Students deal with stereotypes

By Zoe Juanitas, Staff–

Stereotyping is a form of over simplifying the human species into distinct groups in relation to race, gender and culture. According to Psychology Today, everyone does it.

Now it may be outlandish to say that everyone consciously makes assumptions of others, but studies show that automatic or implicit stereotyping is unavoidable.

Unlike explicit stereotyping, which requires conscious thought and reporting and is usually based upon biases coming from the environment around you, implicit stereotyping is just the mind’s natural instinct of helping judge the amount of risk in a situation by assuming based on past experiences.

For example, if a Rottweiler bit you in the past, then you would probably be unintentionally cautious around them in the future, which is implicit differentiation. On the opposite side of the spectrum, people may be unintentionally prejudice against an Arab man solely based upon the widely adopted stereotype between Arabs and 9-11.

Racial stereotypes in general can be very hurtful, said Davis High Prevention and Crisis Manager Jennifer McNeil.

“What I think is very powerful is what these [DHS] students are saying; that there are a lot of stereotypes that exist around race and ethnicity,” McNeil said.

Junior Matt Lara said that he believes the academic stereotype pertaining to Asian students stems from the fact that there is a high percentage of Asians at UC Davis. He added that being Asian himself highered the expectations people have of him.

Junior Aditya Tuladhar has faced similar experiences to Lara, explaining that his friends frequently make jokes like, “Oh you’re Asian, Why don’t you have an A+ in math?”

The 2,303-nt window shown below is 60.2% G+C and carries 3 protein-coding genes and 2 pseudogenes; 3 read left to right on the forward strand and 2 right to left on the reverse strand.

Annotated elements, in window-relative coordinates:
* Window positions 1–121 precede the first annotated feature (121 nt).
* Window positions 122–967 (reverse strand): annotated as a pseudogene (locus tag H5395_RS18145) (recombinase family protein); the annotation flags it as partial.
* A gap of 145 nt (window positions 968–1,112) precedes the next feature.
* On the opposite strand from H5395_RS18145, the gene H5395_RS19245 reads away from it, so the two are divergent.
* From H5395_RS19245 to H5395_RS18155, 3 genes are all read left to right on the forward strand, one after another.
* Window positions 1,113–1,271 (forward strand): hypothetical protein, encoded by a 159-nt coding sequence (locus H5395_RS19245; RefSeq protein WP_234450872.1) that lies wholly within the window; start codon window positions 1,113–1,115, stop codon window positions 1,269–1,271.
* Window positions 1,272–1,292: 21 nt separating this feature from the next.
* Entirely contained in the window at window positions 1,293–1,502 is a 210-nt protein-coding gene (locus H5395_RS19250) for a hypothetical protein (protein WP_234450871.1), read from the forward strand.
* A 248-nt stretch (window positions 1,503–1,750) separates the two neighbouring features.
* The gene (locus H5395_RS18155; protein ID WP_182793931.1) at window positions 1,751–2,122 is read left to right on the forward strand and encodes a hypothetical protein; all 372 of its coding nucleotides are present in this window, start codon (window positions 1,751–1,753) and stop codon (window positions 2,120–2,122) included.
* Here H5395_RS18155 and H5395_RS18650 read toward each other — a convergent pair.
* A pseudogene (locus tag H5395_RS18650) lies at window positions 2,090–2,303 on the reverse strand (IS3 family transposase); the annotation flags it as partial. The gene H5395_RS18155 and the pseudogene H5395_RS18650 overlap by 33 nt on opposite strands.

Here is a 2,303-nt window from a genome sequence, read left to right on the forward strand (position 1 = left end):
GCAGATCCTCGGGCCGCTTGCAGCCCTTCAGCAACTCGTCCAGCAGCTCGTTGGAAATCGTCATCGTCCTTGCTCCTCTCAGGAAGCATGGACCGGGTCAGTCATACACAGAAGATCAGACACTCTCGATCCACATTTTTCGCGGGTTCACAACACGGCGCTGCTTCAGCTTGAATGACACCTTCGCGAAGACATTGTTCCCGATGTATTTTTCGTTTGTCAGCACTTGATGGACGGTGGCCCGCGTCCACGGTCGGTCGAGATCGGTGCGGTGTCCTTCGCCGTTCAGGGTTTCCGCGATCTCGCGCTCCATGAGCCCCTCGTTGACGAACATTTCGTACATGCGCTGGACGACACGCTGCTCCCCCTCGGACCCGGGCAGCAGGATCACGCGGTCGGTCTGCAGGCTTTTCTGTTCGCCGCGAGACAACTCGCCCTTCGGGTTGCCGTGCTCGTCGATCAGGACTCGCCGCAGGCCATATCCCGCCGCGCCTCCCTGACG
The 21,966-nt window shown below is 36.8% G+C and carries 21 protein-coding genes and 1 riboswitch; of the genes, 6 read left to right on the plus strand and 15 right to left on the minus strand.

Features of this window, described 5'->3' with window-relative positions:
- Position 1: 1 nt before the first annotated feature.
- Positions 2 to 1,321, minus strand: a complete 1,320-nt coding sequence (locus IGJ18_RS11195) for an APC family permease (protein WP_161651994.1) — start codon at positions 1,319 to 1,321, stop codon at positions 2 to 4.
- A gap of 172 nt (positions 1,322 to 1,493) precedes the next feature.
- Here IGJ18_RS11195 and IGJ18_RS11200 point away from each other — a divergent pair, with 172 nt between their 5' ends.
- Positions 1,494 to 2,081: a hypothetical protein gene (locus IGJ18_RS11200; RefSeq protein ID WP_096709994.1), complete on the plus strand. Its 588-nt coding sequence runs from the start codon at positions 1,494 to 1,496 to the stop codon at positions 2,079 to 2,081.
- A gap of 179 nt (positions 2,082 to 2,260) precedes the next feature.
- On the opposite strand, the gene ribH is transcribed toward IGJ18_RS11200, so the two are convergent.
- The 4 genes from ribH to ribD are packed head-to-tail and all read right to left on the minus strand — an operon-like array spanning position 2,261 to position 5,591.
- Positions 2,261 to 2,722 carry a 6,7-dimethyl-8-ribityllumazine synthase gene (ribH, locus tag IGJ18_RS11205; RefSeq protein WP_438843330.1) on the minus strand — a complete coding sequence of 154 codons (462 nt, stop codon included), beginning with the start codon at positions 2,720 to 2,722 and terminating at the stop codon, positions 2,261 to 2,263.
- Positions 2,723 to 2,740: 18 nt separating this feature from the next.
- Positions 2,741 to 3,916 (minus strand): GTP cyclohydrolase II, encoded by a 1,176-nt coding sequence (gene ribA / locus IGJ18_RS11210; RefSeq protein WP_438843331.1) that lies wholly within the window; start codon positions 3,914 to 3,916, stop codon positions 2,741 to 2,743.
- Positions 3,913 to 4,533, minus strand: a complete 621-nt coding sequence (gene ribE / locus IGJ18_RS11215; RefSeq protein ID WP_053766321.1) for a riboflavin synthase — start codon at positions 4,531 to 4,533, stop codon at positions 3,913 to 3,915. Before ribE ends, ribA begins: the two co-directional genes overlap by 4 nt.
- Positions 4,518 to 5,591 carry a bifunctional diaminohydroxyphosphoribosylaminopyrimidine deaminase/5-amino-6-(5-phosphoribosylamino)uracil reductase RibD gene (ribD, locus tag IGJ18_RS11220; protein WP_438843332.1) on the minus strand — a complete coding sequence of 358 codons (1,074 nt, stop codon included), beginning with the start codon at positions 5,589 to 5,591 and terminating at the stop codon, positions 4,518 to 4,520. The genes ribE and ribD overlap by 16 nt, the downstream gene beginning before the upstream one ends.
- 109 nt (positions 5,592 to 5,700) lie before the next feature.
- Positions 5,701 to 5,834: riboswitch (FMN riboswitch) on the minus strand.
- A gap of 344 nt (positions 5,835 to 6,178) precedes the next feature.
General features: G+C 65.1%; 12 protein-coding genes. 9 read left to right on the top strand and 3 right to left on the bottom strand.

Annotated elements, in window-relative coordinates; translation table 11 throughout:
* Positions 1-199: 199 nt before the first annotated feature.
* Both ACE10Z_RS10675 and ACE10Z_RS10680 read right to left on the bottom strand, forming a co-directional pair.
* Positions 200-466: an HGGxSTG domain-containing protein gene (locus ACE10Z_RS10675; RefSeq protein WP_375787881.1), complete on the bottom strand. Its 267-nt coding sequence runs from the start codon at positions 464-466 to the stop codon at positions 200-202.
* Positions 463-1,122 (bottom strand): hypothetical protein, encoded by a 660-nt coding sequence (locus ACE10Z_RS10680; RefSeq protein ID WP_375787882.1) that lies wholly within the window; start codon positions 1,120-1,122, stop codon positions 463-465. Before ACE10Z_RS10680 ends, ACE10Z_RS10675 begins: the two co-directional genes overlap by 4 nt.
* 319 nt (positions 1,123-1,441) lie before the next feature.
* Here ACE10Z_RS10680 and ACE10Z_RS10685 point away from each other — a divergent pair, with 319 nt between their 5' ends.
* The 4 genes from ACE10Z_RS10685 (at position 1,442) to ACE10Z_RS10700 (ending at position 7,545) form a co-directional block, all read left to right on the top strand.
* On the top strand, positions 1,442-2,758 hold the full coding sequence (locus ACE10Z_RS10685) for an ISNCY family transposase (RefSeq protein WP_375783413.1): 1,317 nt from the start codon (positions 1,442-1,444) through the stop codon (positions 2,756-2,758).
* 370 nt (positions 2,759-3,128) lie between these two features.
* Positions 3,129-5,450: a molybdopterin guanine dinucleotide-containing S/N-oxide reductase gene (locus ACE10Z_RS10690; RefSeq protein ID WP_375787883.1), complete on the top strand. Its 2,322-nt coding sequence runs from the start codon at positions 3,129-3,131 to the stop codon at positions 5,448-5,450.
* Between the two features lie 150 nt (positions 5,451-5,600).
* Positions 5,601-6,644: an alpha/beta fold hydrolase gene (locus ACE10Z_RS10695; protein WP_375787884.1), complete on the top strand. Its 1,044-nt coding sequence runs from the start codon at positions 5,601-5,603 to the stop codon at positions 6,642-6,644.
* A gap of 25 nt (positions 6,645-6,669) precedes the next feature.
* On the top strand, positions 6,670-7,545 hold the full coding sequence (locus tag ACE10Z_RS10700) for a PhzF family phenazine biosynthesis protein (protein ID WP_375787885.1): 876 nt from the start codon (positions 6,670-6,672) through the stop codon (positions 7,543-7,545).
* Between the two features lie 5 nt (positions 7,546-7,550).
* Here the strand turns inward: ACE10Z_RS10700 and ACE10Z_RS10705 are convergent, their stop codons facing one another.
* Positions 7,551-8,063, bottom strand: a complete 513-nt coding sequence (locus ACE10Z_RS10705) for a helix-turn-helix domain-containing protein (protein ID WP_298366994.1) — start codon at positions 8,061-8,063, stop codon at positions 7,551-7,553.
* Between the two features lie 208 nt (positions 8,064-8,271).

In addition to academic stereotypes according to race, the pressures of being in a college town also affect Davis students.

Tuladhar described how he witnessed academic generalizations cultivating far before high school.

“Even in elementary school, with the whole gifted Gifted and Talented Education (GATE) program, and how most GATE kids are smart,” Tuladhar said.

Tuladhar added that the preconceived idea that all the GATE students were intelligent did not always ring true, in contrary to popular belief.

To test the question of whether or not stereotypes at DHS are indeed true, a survey of over 100 random students was conducted to collect data in regards to students’ academics, sports, behavior, etc.

Click here to see how the stereotypes compared to the reality.

In response to the question asking how students would stereotype the overall DHS student body, the majority used phrases such as “good student, well-rounded and college bound.”

When compared to the data where students described themselves, they were both very similar. In fact, more students answered that they were college-bound after high school than were anticipated.

The survey data was very close to the actual statistics of reported post- secondary plans of the class of 2013; both of them stating that over 90 percent of DHS graduates went on to attend a 4-year or 2-year college.

McNeil explained how these high performance statistics and stereotypes could potentially lead to stress in an individual.

When students feel pressure about school and their future, there are many ways they can go about to relieve their worries.

“For some people, getting organized is a great stress reducer and if those websites (i.e. College Board, Education Planner) allow you to feel more in control about your choices and your options and you feel more prepared, then it can be really helpful,” McNeil said.

McNeil also emphasized the importance of finding a trusting adult that you can confide in, and also taking a break occasionally to let your body and mind relax.

“I guess you could have some stereotypes that people think are positive and some stereotypes that are negative, but my opinion is that any kind of stereotype, especially when you’re coming from a place of privilege , can lead to a missed opportunity to meet new people,” McNeil said.

To avoid these missed opportunities, make sure you and the people around you are consciously aware of your race, privilege and power, and the stereotypes that come with them. In doing so, you are able to acknowledge the stereotypes’ existence and the realization that they do not apply to everyone. In the end, your compassion will develop new friendships and help put an end to false assumptions.

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